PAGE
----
Tampa Bay Buccaneers

Three-Hour Martin-izing?

The Bucs don’t want to let the Jets’ superb running back take them to the cleaners all day Sunday

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The Bucs have swarmed over opposing ballcarriers so far, but face a stiffer test in the Jets' Curtis Martin

How important is Curtis Martin to the New York Jets?

Let's look at one midseason stretch in 1998, from September 20 to October 25, in Martin's first season in New York after he was signed away from the Patriots. In that five-week stretch, the Jets played Indy, Miami, St. Louis, New England and Atlanta. They beat the Colts, Dolphins, Patriots and Falcons and lost to the Rams.

Curtis Martin didn't play against the Rams during that run due to a thigh injury. In the other four games, he rushed for over 100 yards each time and averaged 28 carries per day.

In fact, in Martin's two-plus years with the Jets, he has rushed for over 100 yards 15 times and New York has won 12 of those games. He has also scored at least one touchdown in 14 Jets games, and his team is 13-1 on those days.

So don't blame the Tampa Bay Buccaneers if they're singing a familiar refrain in the locker room this week.

Buccaneer safety John Lynch last week, before the Detroit game, in which RB James Stewart was a major concern: "We're going up there knowing that they're going to try to pound the football on us, and a large part of our success will be determined by how effective we are stopping that."

Tampa Bay defensive tackle Warren Sapp, this week: "The thing that we have to do is come out and get this running game under control, because they're committed to running the ball. This guy has 70 rushes in three games. You don't find that with many backs in this league. That's got to be our challenge to come out and turn this running game away and then go out and rush the passer."

The Bucs were very successful with that plan in Detroit, holding Stewart to eight carries on 13 yards and forcing QB Charlie Batch to drop back 43 times. That played directly into the Bucs' hands, who then swarmed over Batch to the tune of seven sacks.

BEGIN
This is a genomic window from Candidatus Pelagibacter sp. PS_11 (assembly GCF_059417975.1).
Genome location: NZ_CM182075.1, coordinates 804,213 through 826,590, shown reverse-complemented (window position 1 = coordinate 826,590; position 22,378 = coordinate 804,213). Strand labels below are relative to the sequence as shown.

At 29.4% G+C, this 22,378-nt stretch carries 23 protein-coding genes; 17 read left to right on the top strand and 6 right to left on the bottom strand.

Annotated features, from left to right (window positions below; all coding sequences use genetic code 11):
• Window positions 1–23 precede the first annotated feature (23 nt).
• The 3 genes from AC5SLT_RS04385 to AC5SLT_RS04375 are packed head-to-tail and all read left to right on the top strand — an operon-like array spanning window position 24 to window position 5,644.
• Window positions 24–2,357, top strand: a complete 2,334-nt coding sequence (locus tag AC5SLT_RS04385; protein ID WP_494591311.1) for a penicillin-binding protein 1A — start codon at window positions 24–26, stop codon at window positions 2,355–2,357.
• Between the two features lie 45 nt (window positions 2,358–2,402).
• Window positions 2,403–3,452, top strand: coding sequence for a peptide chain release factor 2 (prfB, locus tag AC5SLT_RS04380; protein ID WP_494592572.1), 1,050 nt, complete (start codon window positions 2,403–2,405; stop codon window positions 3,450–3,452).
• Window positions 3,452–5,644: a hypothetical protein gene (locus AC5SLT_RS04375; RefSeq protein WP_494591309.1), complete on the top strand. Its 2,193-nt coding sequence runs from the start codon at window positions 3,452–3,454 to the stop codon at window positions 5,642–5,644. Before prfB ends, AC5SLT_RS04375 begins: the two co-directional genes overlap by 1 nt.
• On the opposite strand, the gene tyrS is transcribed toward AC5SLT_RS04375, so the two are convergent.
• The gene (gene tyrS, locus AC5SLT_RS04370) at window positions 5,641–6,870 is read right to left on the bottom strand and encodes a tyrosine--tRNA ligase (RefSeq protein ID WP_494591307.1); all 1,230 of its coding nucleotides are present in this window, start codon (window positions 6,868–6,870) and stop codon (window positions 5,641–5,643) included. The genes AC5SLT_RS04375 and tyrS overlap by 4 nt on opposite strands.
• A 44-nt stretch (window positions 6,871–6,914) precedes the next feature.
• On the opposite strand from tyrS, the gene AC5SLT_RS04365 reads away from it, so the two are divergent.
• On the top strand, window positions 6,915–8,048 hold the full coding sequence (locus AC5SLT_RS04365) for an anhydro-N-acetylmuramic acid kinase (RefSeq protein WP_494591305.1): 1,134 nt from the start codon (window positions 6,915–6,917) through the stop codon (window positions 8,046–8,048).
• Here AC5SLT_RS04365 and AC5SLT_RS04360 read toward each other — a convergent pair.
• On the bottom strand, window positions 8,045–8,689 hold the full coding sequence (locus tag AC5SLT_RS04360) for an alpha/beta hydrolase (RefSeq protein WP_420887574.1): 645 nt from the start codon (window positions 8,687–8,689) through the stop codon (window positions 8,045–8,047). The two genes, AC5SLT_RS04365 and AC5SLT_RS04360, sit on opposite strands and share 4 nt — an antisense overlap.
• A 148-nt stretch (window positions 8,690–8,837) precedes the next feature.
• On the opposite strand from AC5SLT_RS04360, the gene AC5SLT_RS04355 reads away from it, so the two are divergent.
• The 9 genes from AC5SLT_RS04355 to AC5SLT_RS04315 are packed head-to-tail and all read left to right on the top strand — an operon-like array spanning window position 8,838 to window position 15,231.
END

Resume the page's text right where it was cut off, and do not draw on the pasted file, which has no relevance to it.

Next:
However, Tampa Bay does not expect the Jets to abandon the run as quickly as the Lions did.

"They clearly put a big-time focus on running the football," said Lynch. "He's carried the ball in one game 30 times and in another game 28. So they've made a commitment to the run and you have to commend them on that. Unlike Detroit, where they ran the ball eight times, these guys are going to try to keep running the ball, and we've got to be able to stop that.

"We feel like if we can do that, make a team one-dimensional, that really bodes well for us as a defense."

And, further, while the Lions clearly were happy to upgrade their running game with the offseason addition of Stewart, Martin has an even more impressive resume. The former third-round pick of the New England Patriots in 1996, Martin rushed for 1,487 yards as a rookie and has never looked back. After three games, Martin is the second-leading rusher in the AFC and has pushed his career total to the brink of 7,000 yards.

The Bucs have a healthy respect for his abilities.

"Curtis is a guy that can make the long run at any time with any type of play," said Tampa Bay Head Coach Tony Dungy. "I think that's what I like about him the most. He can run inside, he runs outside, he runs the toss sweeps, he can run over people. He doesn't choose to do that very often, but he has that ability. He can make you miss in the open field. Whatever the play dictates, he can get the job done. He's a very determined guy, so I think he really makes their offense go." Can they stop him? The Bucs haven't faced a back of his caliber yet this season, but they did, in last year's playoffs, effectively limit the Rams' Marshall Faulk and the Redskins' Stephen Davis. No team has scored a rushing touchdown on the Buccaneers since last December 19 in Oakland.

The Jets are expected to do whatever it takes to break the Bucs' rush defense, a strategy that is conceivable simply because Martin has the skills and strength to go the distance.

"He's a workhorse, no doubt about that," said Sapp. "He gets stronger as the game rolls on. He has all the attributes of a great runner: the vision, the speed, the cuts and the power to run through some arm tackles. That's our challenge, to get him under control."

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